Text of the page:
My overarching research interest is the development and impact of beliefs about ‘others’, be they domestic minority groups, (recent) immigrants or refugees, or foreign populations. I’m particularly interested in international connections: How do beliefs shape policies with respect to foreign others (whether at home or abroad), and how are beliefs affected by ideas imported or borrowed from foreign contexts?

My first book, Ideas, Interests, and Foreign Aid (Cambridge, 2011) identified a wide range of different ideas about the purpose of foreign aid, and showed how these shape the size, distribution, and contents of national foreign aid programs. My second book, with Erik Bleich, Covering Muslims: American Newspapers in Comparative Perspective (Oxford, 2022) examines the tone and content of the media’s coverage of Muslims and Islam, showing that it has long been extraordinarily negative compared to the coverage of other ethnic, racial and religious groups, and that there are strong similarities across countries in the Global North in terms of how Muslims and Islam are discussed.

My current research is broadly focused on three substantive topics, with a fourth methodological focus on the systematic analysis of emotions and moral judgments in texts, especially across multiple languages.

European solidarity

The long-term viability of European integration relies on a sense that member states and publics share important connections. Whether framed in terms of a European identity, the idea of linked fates, or more prosaically economic interdependence, a feeling that states and publics are connected is essential. Where does such a feeling come from? Does it make sense to think of it as transnational solidarity? Is it stronger in some countries than in others? And how do the European Union’s limits affect who the connectedness extends to?

Illustration: Fabien Vienne ‘Cooperation Intereuropeenne’

Idea diffusion

When Black Lives Matter protests exploded in the summer of 2020, they did so on a global scale. Protests around the world invariably had a dual goal: expressing solidarity with the American BLM movement, and linking that movement’s goals to related domestic concerns. I am interested in the international spread of these kinds of political ideas: How are ideas that originate in one context mapped to another situation? How do language barriers affect the diffusion of ideas? And how have social media accelerated and changed the way in which ideas spread?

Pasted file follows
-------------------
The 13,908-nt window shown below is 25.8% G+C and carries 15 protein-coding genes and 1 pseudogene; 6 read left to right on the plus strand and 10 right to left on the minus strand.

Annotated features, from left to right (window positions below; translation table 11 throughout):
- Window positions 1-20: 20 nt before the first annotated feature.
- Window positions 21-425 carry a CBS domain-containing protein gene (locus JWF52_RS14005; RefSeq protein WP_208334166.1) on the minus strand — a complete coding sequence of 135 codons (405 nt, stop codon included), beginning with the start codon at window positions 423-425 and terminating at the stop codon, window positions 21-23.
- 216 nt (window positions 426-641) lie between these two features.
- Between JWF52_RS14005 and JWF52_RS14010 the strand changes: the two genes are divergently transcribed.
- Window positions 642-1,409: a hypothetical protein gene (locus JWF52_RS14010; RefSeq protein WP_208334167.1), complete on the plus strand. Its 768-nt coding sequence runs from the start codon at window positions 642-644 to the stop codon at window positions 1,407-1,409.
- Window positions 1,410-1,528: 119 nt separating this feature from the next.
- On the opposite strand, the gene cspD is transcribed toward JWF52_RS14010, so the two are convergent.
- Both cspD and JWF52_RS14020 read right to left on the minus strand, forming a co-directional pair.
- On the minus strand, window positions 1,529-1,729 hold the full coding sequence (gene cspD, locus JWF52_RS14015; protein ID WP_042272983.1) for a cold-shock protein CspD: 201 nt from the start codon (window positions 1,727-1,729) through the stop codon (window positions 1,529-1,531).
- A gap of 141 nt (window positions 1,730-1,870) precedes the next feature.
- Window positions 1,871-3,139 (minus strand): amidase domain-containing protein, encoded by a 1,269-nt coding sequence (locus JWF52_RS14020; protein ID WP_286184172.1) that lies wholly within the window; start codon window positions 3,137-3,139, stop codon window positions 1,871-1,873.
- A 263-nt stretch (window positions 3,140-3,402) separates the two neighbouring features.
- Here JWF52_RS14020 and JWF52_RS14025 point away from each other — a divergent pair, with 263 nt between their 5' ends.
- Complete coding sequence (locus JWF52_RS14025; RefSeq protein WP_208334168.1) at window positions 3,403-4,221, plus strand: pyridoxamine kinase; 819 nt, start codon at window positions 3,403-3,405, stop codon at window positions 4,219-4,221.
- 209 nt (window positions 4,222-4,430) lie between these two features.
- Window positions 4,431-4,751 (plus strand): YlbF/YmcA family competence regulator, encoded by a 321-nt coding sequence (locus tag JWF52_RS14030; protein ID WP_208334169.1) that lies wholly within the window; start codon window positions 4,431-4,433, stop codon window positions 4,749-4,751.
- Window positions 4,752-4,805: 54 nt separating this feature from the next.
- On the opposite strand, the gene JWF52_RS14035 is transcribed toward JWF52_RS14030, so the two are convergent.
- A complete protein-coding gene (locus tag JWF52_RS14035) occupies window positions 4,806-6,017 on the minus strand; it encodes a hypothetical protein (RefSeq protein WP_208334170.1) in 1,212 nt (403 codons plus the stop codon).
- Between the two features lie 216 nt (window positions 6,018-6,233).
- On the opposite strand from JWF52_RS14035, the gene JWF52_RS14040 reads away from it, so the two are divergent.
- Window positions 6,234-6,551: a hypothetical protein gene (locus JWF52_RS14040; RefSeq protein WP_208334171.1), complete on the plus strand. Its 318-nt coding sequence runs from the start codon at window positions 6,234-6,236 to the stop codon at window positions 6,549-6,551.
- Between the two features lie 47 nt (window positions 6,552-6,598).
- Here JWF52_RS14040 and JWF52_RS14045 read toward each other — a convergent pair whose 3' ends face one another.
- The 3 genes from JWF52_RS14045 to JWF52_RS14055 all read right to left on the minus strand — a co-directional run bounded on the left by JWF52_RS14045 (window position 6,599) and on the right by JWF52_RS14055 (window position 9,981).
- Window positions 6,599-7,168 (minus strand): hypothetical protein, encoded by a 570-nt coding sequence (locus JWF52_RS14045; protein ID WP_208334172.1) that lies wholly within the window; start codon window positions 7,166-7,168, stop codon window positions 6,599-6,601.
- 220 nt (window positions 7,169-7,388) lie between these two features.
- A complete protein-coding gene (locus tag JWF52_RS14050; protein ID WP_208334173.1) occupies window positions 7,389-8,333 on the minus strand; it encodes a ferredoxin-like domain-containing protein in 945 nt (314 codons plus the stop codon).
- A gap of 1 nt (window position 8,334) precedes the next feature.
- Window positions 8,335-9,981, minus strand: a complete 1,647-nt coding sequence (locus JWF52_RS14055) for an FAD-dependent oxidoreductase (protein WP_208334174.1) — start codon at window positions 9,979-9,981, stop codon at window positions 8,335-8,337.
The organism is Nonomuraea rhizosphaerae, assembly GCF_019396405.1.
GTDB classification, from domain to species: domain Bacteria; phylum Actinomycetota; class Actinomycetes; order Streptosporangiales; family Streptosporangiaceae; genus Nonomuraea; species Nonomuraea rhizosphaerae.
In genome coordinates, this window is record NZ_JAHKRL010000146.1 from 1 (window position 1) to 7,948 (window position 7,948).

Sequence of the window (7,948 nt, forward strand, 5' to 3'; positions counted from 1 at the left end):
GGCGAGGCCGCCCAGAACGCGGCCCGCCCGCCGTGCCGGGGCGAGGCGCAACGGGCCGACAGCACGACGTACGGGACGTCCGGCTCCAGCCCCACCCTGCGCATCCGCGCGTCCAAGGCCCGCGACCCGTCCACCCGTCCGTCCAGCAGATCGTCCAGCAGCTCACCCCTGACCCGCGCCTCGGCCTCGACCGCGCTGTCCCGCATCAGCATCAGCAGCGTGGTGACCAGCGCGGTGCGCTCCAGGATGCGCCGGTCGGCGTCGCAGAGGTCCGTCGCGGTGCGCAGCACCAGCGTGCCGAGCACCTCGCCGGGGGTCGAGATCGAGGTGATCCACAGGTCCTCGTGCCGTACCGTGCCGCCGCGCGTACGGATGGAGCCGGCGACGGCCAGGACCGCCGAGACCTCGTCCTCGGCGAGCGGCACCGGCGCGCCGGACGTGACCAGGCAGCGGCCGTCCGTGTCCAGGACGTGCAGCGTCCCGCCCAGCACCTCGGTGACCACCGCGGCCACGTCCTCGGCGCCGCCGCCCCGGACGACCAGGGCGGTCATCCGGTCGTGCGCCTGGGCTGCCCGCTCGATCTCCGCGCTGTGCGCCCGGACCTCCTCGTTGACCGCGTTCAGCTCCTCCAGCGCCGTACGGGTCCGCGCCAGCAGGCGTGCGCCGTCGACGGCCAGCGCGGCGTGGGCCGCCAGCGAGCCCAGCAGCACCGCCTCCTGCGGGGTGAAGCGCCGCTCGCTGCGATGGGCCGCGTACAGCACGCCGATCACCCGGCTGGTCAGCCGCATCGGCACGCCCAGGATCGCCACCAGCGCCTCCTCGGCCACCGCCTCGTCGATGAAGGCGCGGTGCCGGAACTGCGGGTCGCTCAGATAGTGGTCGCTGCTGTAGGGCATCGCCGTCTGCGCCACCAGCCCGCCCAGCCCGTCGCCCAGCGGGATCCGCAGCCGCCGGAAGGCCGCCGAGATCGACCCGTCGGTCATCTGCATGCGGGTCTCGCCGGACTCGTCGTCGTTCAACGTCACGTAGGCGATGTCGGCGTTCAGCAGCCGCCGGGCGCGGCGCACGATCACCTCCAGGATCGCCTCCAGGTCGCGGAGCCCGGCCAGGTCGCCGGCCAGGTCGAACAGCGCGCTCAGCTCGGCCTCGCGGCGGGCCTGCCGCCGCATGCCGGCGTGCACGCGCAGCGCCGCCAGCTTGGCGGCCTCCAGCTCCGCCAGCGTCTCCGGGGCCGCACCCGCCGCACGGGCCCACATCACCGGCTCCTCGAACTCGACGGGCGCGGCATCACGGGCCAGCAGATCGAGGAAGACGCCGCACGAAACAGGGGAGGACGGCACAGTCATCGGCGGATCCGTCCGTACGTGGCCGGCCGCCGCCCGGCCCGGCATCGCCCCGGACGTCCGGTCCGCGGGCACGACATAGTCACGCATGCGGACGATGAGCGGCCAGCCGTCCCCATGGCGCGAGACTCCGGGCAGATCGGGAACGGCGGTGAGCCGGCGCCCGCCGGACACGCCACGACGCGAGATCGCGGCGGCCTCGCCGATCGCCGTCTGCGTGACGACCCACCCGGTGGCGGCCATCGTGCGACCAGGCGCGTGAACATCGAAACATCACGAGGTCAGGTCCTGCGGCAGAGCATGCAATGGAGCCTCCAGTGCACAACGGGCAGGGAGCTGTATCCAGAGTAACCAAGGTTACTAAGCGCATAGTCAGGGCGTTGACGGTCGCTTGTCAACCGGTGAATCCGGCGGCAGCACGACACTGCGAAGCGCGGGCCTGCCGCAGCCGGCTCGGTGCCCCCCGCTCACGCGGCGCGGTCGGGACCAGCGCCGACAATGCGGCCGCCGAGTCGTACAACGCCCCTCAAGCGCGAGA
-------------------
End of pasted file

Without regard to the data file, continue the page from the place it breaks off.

Photo: Elekes Andor (Wikimedia Commons, 83482595, CC BY-SA 4.0)

Framing migrants and refugees

Migration is a thorny political issue almost everywhere. How are public opinion and policy choices affected by the way people think about migrants? My research looks at whether migrants are thought of differently from refugees or victims of cross-border human trafficking; how the nation of origin of migrants affects attitudes, and how competing perceptions of migrants affect both national policy and international diplomacy (especially within Europe) regarding migrants. (note: link currently leads to unrelated sample page)

Photo: Mstyslav Chernov (Wikimedia Commons, 43060174, CC BY-SA 4.0)

Systematic text analysis - emotions and judgments

All of the above research projects require an ability to analyze texts: media (both traditional and social), legislative and political debates, party platforms, etc. In particular, I am interested in improving our ability to extract information about the ways an issue is framed from texts, including the emotional and/or moral dimensions of those frames. I develop software tools to do so, with a particular focus on the ability to extract the same kinds of information across a number of different languages, in a way that makes it directly comparable.

Illustration: Plutchik’s wheel of emotions